They seem to think that theres an OWASP committee that meets and goes "We
think we should have project X". Whereas its actually an individual coming
to OWASP and saying "I'm doing X, could this be an OWASP project?".
OWASP Projects are very much 'bottom up' rather than 'top down'.
It may surprise people outside of OWASP that I get _no_ direction at all
from OWASP as to how ZAP should move forward.
note that I'm _really_ not complaining about that ;)

OWASP does not really invest in projects. It does provide some support, but
to be honest not a great deal.
If we decided to invest significant amounts of money in projects then there
would need to be real debate as to what we should invest in.
And I realise that thats difficult, particularly as OWASP is supported by
commercial organisations, and they wont want OWASP investing in projects
that compete with their own offerings.

There are other things that OWASP could do other than paying developers
We could spend much more effort encouraging companies to contribute to
OWASP projects, especially by donating engineering effort.
We could help projects with the 'non programming' aspects - documentation,
testing, marketing etc.
We could provide more advice and guidance - I dont want people to dictate
where ZAP should be headed, but I'd love constructive feedback :)

Ok, thats ended up being a pretty rambling email ;)
I'll end there and see what responses I get :D



On Wed, Sep 2, 2015 at 6:05 PM, johanna curiel curiel <
johanna.curiel at owasp.org> wrote:

> >I certainly cannot speak for all Projects, but every time I tried to get
> the things I needed for a project, I got either a deny or a big silence. so
> the first thing needed is, if there is money available, more communication
> and an easy way to get to it[....] In summary, my experience in getting
> money or support for OWASP projects is bad. IMHO, this is why so many
> projects die.
> [...]And lastly, I did not compare Chapters and Projects. I did compare
> the treatment that they get from OWASP.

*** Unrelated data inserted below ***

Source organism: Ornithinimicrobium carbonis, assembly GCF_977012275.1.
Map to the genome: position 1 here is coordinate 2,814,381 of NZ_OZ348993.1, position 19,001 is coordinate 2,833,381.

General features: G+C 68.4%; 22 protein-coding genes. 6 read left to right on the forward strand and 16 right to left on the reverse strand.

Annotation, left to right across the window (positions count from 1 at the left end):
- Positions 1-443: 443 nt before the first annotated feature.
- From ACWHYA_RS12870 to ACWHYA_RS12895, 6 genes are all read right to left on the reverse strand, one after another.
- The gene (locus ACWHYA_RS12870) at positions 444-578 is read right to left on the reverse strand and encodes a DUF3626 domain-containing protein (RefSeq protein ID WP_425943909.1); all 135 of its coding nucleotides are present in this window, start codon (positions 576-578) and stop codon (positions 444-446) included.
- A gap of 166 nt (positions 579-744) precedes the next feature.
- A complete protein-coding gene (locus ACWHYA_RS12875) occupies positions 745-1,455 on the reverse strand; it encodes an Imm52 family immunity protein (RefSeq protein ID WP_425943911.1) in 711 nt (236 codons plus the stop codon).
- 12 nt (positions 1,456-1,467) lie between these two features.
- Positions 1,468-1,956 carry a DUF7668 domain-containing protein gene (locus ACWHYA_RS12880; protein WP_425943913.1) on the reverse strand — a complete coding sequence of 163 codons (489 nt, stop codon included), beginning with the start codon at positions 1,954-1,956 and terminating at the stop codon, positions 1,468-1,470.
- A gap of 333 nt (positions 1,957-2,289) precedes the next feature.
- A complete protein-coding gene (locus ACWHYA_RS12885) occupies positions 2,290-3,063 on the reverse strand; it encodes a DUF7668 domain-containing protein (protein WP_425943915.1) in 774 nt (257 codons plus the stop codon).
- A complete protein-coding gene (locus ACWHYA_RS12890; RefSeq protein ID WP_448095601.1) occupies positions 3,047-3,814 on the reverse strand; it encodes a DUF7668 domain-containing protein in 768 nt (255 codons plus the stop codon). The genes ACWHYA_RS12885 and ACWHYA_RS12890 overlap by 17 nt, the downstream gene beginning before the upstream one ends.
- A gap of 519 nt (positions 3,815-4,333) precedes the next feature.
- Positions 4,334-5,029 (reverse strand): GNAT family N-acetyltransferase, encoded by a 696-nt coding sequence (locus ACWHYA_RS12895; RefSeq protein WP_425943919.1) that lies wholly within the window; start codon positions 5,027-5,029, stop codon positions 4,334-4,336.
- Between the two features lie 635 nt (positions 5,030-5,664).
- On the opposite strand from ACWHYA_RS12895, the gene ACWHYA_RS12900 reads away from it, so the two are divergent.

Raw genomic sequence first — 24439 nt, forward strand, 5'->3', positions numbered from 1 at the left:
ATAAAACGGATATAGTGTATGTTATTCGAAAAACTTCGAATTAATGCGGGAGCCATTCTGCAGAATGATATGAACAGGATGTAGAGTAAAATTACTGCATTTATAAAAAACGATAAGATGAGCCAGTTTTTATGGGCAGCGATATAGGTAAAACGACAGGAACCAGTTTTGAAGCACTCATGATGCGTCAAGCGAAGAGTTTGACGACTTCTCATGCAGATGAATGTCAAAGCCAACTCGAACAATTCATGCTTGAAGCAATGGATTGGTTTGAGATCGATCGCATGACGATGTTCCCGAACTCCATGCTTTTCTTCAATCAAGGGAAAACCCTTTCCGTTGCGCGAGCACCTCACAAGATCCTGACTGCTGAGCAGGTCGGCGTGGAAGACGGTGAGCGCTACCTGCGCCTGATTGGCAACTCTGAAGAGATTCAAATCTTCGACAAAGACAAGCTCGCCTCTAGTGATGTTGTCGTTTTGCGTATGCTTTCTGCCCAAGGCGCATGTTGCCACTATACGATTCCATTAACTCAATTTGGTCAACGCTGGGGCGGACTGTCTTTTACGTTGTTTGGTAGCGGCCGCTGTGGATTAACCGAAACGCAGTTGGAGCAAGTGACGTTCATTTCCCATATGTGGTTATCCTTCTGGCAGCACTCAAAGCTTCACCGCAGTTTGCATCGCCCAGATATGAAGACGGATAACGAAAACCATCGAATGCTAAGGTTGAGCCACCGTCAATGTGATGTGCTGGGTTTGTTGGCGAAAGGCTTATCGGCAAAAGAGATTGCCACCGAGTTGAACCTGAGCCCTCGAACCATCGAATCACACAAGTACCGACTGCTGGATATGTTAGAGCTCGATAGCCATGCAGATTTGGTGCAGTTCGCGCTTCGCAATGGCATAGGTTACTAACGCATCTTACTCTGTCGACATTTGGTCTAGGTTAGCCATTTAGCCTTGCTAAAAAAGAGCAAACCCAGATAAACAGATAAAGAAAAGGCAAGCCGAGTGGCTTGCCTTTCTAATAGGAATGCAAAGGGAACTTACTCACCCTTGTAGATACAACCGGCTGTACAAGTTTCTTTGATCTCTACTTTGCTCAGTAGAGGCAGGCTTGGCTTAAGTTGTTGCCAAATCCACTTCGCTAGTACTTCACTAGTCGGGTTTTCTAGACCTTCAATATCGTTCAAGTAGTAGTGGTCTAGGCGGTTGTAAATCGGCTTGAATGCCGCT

> You are not the only one with the same issues. I have the same experience
> too and as also many others.
> Let's accept that we have a problem and no, I don't blame the Board for
> that, but I'm asking your attention and we have to admit that we need to
> work on this. And the person asking your attention is a volunteer who has
> dedicated her time the last 3 years trying to improve a system and
> contributing in multiple activities, I think I deserve a small
> acknowledgement for that.
> This is part of the evolution OWASP is having from small to bigger
> organisation. A natural process. From US to Global.
> What I mean with a good platform in place is more than money in the
> community fund.
> That money  feels like a banana hanging too high to reach and no stairs to
> reach it for project leaders.
> Platform means communication, managing resources , support and much more.
> And money helps but a good plan is necessary.
> It means having the stair (the platform) to make available those funds, so
> they become available.
> And I know that the problem is we have not work on creating the 'stair'.
> This is where I want to dedicate my efforts so I will submit to form a
> committee to create the stair for better development of OWASP projects. I
> care about them, I use them I want to see fair opportunities for everyone.
> On Wed, Sep 2, 2015 at 11:42 AM, Lucas Ferreira <lucas.ferreira at owasp.org>
> wrote:
>> Josh,
>> I certainly cannot speak for all Projects, but every time I tried to get
>> the things I needed for a project, I got either a deny or a big silence. so
>> the first thing needed is, if there is money available, more communication
>> and an easy way to get to it.
>> I will put here my experience. Others can say if they face similar issues
>> or not.
>> First, as part of the
>> https://www.owasp.org/index.php/OWASP_Brasil_Manifesto, I tried to get
>> money to pay for a professional public relations person/company to help us
>> promote the manifesto to the Brazilian congress. I learnt the hard way